[Note: This article is from 2015. I wanted to call you attention to this amazing app, which is available for a small cost on both iOS & Android. Worth a look! DLH]
If Our Eyes Could See Wireless Signals, Here’s How Our World Might Look
By Kelsey Campbell-Dollaghan
Aug 24 2015
Our lives today depend largely on systems and infrastructure that is invisible—a hidden landscape of webs and waves that come from cell towers, routers, satellites, and more.
We rarely have to grapple with this hidden world, thanks to handy graphical user interfaces that parse all those waves and signals into information that our brains can comprehend. For the most part, most of us rarely think about them–with the except of a few, like Dutch artist Richard Vijgen. “We are completely surrounded by an invisible system of data cables and radio signals from access points, cell towers and overhead satellites,” he writes on his studio’s website, introducing an app called The Architecture of Radio.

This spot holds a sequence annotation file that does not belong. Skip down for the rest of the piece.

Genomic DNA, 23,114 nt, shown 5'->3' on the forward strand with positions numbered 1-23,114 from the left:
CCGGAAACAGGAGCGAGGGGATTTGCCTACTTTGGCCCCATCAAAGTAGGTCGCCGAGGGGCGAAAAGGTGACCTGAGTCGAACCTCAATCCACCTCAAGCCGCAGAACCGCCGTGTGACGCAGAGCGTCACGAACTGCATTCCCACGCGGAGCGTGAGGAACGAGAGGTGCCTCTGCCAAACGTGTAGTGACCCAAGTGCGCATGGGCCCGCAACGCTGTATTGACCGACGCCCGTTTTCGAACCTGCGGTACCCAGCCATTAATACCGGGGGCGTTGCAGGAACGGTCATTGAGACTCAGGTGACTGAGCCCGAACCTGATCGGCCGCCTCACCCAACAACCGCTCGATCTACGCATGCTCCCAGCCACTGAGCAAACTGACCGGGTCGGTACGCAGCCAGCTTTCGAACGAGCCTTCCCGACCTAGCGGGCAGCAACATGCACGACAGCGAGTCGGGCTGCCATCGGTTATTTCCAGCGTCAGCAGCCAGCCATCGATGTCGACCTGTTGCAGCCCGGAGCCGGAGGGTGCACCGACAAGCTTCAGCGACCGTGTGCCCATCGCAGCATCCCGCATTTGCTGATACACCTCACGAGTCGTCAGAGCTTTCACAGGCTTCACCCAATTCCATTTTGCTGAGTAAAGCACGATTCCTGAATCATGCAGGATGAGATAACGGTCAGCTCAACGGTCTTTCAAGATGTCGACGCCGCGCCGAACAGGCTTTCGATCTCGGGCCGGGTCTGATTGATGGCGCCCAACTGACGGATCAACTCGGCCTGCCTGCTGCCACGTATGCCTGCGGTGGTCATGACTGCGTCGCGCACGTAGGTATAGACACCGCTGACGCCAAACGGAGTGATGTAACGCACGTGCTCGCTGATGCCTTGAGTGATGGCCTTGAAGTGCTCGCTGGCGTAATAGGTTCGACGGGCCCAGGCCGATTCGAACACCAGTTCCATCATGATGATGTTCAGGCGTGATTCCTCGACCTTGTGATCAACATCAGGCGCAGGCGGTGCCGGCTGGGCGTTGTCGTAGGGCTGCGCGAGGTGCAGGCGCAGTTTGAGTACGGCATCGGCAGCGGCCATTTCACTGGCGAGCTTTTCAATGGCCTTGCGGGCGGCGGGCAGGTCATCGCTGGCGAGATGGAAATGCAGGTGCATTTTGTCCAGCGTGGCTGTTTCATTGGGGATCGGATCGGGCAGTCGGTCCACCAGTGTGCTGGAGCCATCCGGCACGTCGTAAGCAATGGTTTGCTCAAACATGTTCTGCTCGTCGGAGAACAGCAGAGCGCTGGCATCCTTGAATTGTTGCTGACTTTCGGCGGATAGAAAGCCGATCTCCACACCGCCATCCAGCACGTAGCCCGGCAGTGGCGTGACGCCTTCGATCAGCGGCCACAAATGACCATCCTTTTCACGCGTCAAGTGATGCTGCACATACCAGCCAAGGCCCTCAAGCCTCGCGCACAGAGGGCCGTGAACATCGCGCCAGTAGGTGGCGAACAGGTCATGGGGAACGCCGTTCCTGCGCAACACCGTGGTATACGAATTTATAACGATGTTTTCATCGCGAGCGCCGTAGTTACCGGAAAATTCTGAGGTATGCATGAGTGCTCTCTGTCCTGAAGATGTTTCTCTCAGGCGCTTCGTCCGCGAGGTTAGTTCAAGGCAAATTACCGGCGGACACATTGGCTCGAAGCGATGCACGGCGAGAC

The app uses a diverse range of data sources to visualize all of the communications networks in a given location. Take satellite signals, for example. According to Creative Applications, the app uses NASA’s Jet Propulsion Laboratory’s satellite location system, Ephemeris, to calculate the location of in-orbit craft. What about cell signals? It grabs the tower locations nearby you from OpenCellID, the open collaborative map of cell towers. Vijgen’s app seems to synthesize that data into a lovely AR-style interface that lets the user pan around a room and experience his rendering of different forms of wireless communication:
We’ve seen various conceptual iterations of this same idea, but only specific to one type of communications—for example, these renderings of Wi-Fi signals, or this real-time map of all the objects in orbit. Over email, Vijgen said that the shapes are drawn from models of radiation, which the app calculates “based on the distance between you and the transmitter,” and which the interfaces displays on screen. “It is in that sense a theoretical simulation rather than a full measurement of the entire radio spectrum,” he added.